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1. Introduction

Data exchange between systems and integration of data from various sources usually requires the dedicated design of interface messages and the costly development of data conversion software for each interface between systems. This is caused by the fact that each system design is based on its own dedicated 'data model' or 'ontology'. Furthermore, the data that is or can be entered into systems, as 'instances' of the data models, is usually not standardized across systems of different organizations, but usually also not within companies. Thus each system uses its own data structure, terminology and corresponding software for storing its data and for searching and reporting. The root cause is the lack of availability of a common formalized language for data storage and data exchange. Therefore it is common practice that software developers are educated in developing their own data models or ontologies and thus inventing their own dedicated 'sub-language'. As a consequence systems data exchange and data integration is a continuing problem area. A common language for data exchange would enable writing only one import and export module that can read and write any message in the common language and would thus enable interoperability of systems. This long standing issue can now be solved by applying a formal language from the Gellish family of formalized languages as a common language.

For example, nowadays product catalogues are usually made searchable via the websites of the suppliers. However, it is currently not possible to express one universal query that searches for product types in systems of multiple suppliers and that the results are combined in one report. Neither is it possible to integrate selected resulting models directly in someones own models, such as in designs. Such data integration also needs a formalized common language.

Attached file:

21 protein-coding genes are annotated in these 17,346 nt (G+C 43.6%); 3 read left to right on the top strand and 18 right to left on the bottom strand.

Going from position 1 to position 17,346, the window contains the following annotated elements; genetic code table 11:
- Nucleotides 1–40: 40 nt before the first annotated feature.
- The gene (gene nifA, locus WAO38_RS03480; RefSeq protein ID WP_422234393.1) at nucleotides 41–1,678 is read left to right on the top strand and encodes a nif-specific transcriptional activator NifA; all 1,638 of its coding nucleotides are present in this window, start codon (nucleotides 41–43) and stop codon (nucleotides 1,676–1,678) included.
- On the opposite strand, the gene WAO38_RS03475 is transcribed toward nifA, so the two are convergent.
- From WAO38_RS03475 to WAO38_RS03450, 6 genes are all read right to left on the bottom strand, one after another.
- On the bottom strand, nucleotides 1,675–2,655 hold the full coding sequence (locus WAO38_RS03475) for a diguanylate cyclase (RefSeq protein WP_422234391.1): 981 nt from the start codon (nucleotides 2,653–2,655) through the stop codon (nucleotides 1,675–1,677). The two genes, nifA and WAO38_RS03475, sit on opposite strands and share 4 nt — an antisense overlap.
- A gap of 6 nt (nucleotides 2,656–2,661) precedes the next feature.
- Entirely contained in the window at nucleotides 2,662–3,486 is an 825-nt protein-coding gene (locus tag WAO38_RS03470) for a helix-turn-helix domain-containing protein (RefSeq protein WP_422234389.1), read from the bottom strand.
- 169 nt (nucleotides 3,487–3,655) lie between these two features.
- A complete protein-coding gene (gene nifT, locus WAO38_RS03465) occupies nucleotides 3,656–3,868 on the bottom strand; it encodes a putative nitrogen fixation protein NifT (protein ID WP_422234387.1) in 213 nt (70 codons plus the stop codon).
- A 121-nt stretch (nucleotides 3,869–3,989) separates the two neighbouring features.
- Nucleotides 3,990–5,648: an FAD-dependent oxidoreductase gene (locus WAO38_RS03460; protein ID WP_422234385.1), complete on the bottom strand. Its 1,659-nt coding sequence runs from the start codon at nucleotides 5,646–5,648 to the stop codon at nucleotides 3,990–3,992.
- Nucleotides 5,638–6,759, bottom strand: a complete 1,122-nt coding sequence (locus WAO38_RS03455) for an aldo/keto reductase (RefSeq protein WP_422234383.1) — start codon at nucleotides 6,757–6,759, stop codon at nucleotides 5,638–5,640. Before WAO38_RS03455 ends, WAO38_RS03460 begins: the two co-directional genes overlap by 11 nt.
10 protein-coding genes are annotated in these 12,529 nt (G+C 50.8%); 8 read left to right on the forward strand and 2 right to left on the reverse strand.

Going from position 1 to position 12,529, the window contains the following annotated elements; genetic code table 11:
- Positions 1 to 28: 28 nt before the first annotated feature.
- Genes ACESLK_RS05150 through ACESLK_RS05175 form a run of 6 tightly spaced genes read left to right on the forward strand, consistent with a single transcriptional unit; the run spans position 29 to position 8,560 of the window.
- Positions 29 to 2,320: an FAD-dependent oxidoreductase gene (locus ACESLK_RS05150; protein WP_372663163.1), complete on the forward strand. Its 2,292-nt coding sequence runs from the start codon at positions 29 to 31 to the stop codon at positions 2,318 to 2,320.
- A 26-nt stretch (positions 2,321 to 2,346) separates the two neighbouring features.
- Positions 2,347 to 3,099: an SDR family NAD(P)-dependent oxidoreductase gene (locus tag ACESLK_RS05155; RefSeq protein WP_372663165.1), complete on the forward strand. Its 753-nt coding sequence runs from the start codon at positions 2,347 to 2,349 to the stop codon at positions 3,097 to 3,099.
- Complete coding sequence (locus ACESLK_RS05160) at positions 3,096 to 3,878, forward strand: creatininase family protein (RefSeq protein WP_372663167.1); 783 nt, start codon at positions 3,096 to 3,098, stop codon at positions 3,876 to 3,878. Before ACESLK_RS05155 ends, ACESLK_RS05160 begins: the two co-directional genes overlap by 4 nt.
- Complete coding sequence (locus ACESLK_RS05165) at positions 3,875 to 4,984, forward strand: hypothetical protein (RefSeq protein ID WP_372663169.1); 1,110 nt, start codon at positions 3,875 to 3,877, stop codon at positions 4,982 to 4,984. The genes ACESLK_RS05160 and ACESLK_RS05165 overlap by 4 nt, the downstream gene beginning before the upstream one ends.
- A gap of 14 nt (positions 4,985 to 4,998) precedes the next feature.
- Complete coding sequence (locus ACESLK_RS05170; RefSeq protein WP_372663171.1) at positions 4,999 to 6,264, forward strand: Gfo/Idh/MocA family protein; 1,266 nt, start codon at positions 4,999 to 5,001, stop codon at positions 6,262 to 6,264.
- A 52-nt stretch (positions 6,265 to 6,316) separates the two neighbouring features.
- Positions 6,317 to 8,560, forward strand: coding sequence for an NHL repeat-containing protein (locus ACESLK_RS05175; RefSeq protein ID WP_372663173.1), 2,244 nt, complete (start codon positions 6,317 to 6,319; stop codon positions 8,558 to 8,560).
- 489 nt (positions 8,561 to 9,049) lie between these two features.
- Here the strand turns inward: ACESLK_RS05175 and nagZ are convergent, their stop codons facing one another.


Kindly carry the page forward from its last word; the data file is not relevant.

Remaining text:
Universal search, combined reporting and direct integration of product type models in users models, becomes possible by modeling product types in a Gellish formal language. This is demonstrated as documented in the description of the Gellish Communicator software.

2. Table of content of this Wiki

This Wiki provides information and guidance on

  • the definition of the Gellish family of formalized languages,
  • the application of formal languages for creating databases, queries and messages,
  • the semantic information modeling methodology that uses those formalized languages.

We recommend to study formalized languages in general and Formal English in particular by following the wiki pages in the sequence below. The language and application methodology can be studies more in depth by reading the books: 'Semantic Information Modeling in Formalized Languages' and 'Semantic Information Modeling Methodology'. The first book describes the language definition, the second book describes its application.

Table of content of this Wiki:

  1. Home (this page: Introduction)
  2. Integrated Information Models, Building Information Models (BIM), etc.
  3. Universal Databases (Gellish Expression format)
  4. Dictionary Extension (Proper definitions of concepts)

Note that each Wiki page has its own table of content about the details on that page.

start.txt · Last modified: 2017/10/10 13:34 by andries